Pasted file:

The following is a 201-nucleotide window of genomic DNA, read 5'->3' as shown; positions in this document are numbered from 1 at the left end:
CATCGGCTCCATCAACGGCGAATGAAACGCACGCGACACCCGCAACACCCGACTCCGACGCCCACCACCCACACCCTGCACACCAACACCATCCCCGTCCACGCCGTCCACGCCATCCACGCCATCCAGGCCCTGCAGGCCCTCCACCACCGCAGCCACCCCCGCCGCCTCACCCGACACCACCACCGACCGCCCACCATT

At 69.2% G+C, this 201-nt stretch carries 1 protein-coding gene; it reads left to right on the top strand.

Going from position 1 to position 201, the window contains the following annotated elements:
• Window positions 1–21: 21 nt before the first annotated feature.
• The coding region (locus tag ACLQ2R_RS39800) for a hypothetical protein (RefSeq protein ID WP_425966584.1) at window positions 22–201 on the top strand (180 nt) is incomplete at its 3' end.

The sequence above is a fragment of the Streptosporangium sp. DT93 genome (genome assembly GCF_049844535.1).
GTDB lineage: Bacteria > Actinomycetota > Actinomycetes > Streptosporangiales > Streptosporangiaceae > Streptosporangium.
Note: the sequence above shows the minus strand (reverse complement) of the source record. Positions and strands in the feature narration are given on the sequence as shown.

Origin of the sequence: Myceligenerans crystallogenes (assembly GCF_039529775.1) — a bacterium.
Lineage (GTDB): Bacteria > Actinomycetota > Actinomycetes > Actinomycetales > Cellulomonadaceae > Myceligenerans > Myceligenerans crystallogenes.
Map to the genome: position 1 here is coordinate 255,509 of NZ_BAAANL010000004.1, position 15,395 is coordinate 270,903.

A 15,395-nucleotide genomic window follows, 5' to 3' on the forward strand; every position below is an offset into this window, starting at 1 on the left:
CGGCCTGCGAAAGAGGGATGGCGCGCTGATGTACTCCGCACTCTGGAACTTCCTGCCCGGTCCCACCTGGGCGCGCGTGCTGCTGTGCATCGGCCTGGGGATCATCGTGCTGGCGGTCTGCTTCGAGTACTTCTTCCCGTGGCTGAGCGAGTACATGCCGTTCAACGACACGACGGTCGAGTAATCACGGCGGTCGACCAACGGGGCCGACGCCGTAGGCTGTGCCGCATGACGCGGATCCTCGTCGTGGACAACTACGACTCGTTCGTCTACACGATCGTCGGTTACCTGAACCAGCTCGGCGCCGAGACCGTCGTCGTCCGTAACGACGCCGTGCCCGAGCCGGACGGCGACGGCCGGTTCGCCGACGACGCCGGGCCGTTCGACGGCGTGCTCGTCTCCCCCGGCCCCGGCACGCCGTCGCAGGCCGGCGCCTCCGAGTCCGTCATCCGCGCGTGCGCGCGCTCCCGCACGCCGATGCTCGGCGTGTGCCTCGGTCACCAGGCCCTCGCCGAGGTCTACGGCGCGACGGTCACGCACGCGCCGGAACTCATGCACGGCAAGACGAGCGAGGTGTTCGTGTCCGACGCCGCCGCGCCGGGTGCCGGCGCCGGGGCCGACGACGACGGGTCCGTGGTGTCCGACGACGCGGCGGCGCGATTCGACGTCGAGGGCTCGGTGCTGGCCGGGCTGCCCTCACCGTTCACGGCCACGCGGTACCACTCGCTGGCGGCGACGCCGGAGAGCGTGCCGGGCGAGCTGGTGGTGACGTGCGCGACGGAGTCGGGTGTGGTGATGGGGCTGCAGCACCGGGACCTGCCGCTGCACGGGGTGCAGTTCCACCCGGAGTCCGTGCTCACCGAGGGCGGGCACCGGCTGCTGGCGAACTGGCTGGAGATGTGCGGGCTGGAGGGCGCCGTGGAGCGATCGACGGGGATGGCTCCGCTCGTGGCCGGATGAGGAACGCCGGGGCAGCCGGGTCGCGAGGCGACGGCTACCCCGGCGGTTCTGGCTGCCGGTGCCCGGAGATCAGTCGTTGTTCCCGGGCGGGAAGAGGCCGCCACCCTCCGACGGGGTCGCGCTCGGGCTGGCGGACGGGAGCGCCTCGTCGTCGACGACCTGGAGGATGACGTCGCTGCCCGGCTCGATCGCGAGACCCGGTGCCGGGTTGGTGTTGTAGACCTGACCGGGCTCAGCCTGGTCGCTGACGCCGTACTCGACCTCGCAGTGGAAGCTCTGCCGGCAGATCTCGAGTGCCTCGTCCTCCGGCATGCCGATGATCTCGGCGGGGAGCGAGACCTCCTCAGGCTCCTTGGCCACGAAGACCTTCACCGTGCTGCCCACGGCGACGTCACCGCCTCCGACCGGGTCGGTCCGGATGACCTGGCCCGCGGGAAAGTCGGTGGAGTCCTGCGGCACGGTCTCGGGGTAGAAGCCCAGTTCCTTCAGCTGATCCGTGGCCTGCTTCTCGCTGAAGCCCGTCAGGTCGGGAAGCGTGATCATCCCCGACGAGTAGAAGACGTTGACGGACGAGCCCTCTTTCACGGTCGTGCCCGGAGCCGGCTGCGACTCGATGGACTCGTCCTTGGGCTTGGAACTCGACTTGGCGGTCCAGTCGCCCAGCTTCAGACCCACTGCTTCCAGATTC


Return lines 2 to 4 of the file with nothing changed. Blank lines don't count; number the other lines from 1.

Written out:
CATCGGCTCCATCAACGGCGAATGAAACGCACGCGACACCCGCAACACCCGACTCCGACGCCCACCACCCACACCCTGCACACCAACACCATCCCCGTCCACGCCGTCCACGCCATCCACGCCATCCAGGCCCTGCAGGCCCTCCACCACCGCAGCCACCCCCGCCGCCTCACCCGACACCACCACCGACCGCCCACCATT

At 69.2% G+C, this 201-nt stretch carries 1 protein-coding gene; it reads left to right on the top strand.

Going from position 1 to position 201, the window contains the following annotated elements: